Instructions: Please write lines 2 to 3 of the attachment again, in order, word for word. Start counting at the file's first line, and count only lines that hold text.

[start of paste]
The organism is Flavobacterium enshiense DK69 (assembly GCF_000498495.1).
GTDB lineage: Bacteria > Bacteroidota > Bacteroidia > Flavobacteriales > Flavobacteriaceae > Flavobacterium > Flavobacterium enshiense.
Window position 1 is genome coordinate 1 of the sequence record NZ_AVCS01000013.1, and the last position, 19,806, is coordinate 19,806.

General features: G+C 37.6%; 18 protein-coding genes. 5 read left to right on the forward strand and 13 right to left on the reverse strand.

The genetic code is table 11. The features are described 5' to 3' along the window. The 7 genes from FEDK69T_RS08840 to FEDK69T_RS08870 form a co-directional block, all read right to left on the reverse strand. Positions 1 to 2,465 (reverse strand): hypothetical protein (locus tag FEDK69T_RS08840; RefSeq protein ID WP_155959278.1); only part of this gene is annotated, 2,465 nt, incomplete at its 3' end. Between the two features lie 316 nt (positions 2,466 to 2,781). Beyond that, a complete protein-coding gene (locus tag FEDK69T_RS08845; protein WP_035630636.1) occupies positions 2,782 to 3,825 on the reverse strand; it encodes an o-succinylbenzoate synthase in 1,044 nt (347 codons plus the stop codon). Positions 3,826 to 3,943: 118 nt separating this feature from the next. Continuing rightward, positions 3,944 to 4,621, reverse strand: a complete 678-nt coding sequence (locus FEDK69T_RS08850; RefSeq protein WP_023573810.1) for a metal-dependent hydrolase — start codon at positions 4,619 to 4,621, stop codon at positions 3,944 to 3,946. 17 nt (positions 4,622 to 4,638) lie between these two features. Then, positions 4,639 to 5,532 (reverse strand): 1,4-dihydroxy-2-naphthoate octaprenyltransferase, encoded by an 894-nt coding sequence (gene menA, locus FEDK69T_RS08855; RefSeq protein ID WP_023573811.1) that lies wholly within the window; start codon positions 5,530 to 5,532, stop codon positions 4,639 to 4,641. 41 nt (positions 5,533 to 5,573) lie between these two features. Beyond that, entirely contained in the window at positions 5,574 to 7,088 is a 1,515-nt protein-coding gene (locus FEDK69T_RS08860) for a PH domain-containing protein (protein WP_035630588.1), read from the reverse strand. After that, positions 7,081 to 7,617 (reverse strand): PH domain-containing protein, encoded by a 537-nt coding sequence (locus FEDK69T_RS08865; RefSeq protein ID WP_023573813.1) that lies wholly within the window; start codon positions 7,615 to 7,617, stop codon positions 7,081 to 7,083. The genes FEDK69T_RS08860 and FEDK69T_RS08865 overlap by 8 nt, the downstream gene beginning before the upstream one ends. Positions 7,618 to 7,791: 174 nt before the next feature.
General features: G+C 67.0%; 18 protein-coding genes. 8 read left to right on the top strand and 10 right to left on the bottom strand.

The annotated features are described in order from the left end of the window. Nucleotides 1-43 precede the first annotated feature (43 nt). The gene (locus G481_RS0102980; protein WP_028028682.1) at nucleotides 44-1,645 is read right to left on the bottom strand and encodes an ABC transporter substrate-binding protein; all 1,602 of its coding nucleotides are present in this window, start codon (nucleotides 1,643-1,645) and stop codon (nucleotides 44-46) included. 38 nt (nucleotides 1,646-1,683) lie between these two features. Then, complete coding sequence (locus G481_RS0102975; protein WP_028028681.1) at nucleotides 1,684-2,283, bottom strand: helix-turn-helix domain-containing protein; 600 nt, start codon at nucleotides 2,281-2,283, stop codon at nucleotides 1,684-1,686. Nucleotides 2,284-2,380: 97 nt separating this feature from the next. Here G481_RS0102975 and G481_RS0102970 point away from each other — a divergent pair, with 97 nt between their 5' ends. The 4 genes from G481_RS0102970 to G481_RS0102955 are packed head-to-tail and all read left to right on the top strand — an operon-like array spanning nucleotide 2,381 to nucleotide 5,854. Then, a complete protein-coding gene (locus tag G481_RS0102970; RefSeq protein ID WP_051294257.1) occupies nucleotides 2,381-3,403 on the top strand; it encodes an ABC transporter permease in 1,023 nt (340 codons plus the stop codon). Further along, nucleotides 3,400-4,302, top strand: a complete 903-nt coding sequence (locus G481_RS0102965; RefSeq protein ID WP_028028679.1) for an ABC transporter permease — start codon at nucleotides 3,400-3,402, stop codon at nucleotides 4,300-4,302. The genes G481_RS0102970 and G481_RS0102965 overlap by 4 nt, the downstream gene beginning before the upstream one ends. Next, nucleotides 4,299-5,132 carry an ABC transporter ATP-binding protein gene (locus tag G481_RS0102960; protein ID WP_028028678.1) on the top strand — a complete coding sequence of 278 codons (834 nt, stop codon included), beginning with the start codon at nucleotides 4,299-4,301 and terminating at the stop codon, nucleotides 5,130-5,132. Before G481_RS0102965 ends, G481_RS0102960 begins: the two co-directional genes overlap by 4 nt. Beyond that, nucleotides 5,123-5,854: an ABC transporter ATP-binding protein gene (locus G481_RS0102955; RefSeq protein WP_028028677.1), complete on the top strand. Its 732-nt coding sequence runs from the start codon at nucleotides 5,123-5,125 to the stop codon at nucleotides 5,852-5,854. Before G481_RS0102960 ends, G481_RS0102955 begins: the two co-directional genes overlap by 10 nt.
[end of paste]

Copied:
GTDB lineage: Bacteria > Bacteroidota > Bacteroidia > Flavobacteriales > Flavobacteriaceae > Flavobacterium > Flavobacterium enshiense.
Window position 1 is genome coordinate 1 of the sequence record NZ_AVCS01000013.1, and the last position, 19,806, is coordinate 19,806.